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Protect Your Home From an Electrical Fire

It ranks among the top fears of any homeowner - a house fire. The news is filled with reports of homes going up in flames, sometimes to a total loss of property and sometimes to a loss of life. Whenever we hear of a house fire, we always want to know one important fact: how 

did it start?

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Home fires are common and can have any number of causes. The most common causes for residential fires are cooking, heating, smoking, electrical, and open flames such as unattended candles. These types of fires are considered unintentional and accidental, though there may be legal liability issues as a result. A small percentage of fires are intentionally set, making a structural fire and any resulting injuries or deaths into a criminal matter.

Recently, an Evansville family experienced a house fire caused by an overloaded

power strip. Among the items plugged into the strip was a window air conditioner, which caused the strip to overheat and sparked a fire. While the family was able to escape the burning home with only minor injuries, they are currently displaced due to the severity of the fire damage.

As the fourth leading cause of house fires, electrical fires result in over $817 million in direct property damage each year. And while that's an astounding dollar figure, it doesn't take into account the devastating cost of human injuries or fatalities. Home fires cause seven fatalities per day in the United States, and a full 25% of these fatal fires begin in a bedroom, as was the case above. The Evansville family was extremely fortunate to escape unharmed.

Causes of electrical fires

Because electricity is part of our daily lives, we tend to take it for granted. However, electricity can be dangerous if mishandled or misused, and it's helpful to be aware of the many ways electrical fires can begin, including:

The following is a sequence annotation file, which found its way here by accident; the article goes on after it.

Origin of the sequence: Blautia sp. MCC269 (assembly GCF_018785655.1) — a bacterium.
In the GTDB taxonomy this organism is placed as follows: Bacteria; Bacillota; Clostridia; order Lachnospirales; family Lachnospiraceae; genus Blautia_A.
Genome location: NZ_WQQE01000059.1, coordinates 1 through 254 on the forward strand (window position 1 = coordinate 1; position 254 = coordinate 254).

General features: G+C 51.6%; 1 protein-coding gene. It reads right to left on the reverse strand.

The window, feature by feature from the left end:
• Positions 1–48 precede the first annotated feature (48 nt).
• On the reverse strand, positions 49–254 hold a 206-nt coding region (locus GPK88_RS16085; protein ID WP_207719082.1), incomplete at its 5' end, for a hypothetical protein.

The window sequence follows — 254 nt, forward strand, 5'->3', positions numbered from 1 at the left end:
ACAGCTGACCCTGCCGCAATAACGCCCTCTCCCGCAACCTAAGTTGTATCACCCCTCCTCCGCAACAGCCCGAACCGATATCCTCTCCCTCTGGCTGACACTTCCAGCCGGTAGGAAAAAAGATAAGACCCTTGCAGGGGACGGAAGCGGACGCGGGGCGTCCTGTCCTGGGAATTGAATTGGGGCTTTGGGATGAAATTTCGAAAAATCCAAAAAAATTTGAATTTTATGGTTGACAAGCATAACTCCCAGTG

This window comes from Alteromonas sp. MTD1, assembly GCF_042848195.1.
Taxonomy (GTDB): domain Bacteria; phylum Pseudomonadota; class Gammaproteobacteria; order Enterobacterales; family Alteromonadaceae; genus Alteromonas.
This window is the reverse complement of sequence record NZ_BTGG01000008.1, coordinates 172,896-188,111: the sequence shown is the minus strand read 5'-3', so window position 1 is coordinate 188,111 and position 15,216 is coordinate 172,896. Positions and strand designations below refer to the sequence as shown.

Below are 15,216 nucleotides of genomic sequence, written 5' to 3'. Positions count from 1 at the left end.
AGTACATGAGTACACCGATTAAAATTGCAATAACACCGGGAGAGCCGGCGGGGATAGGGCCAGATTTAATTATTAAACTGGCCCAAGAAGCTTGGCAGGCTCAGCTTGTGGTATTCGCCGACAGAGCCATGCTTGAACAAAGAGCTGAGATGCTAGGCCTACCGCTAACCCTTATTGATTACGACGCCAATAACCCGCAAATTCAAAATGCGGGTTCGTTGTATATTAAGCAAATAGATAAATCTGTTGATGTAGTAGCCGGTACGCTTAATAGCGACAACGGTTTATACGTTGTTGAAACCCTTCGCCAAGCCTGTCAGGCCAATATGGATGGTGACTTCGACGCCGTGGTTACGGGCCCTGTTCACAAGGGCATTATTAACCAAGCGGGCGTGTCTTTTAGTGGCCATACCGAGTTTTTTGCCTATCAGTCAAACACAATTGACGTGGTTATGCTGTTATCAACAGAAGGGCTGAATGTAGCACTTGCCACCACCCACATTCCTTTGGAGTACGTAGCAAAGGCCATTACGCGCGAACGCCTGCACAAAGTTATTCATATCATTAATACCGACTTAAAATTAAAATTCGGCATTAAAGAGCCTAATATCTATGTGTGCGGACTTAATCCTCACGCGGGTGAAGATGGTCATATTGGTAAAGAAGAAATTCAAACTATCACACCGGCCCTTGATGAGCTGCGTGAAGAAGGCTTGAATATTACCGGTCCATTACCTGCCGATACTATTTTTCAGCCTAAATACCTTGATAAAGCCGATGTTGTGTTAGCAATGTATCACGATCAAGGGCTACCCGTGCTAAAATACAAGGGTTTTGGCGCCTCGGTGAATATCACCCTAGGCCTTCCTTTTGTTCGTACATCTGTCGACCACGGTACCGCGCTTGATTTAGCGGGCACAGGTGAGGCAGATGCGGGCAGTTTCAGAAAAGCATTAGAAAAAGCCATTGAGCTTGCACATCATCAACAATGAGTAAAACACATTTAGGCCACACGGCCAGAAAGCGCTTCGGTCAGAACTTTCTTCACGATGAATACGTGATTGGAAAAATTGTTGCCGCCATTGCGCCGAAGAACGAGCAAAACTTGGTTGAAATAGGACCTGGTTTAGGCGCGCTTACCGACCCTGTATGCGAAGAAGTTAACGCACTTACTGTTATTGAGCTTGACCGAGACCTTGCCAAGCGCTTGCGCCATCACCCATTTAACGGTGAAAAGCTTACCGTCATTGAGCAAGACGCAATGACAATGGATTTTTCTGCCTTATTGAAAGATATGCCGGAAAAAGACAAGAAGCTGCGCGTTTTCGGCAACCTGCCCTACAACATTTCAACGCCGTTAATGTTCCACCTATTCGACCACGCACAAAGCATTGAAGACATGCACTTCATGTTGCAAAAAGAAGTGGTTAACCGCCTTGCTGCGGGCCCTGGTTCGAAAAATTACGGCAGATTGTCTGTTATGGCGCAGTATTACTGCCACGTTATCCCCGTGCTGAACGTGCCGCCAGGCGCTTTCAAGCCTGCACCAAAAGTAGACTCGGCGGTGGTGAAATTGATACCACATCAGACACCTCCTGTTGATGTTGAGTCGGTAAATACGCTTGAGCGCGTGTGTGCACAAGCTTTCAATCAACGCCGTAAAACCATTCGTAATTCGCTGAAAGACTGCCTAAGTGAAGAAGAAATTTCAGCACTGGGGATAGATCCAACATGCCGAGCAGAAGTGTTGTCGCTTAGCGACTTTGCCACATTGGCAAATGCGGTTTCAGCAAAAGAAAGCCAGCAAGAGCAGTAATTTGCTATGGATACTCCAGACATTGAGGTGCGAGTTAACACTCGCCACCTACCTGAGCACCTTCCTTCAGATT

• Faulty electrical outlets
  • Outdated appliances, particularly those with worn or frayed cords
  • Running cords under rugs
  • Removing grounding plug from a cord to allow it to fit in a two-prong outlet
  • Light fixtures installed with bulbs with too high a wattage for the fixture
  • Cloth or paper placed over a lampshade
  • Appliances plugged into extension cords
  • Overloaded extension cords
  • Outdated wiring
  • Outdated breaker boxes

Fires that are electrical in nature are more common during extremely hot or cold weather. Overtaxed electrical systems struggling to keep residents comfortable, overloaded extension cords or power strips, or outdated building wiring can spark a residential fire. In fact, electrical fires account for 13% of all home structure fires in the United States. Prevention is the surest way to protect your home and family from such an event.

How to protect yourself from an electrical fire

  • Make sure there are working smoke detectors on each level of the home, particularly outside bedrooms
  • Do not overload extension cords or power strips
  • Do not plug appliances into extension cords or power strips
  • Do not run extension cords under rugs
  • Do not alter plugs
  • Replace any electrical item that has an outdated or frayed cord
  • Inspect home wiring for age and wear, and replace if damaged
  • Use light bulbs with the proper wattage in all fixtures

If you or a loved one is injured in a house fire, you may seek legal recourse, depending on the circumstances. If a fire is caused by defective electrical equipment, you may seek compensation from the manufacturer or other responsible parties. Ownership of the structure can have some bearing in determining responsibility for a house fire, as well. A landlord who has not followed current fire code standards for residential units may incur some liability in a structure fire. If you are a tenant in such a situation, you may be able to seek damages for your loss and injuries. Conversely, if you are a landlord, you may be eligible for a settlement for a fire caused by your tenants. Determining responsibility and legal recourse is a job best left to an attorney experienced in personal injury law.

While we hope that you never have to navigate the aftermath of a house fire, the team here at Gerling Law stands ready to assist you in protecting your legal rights.

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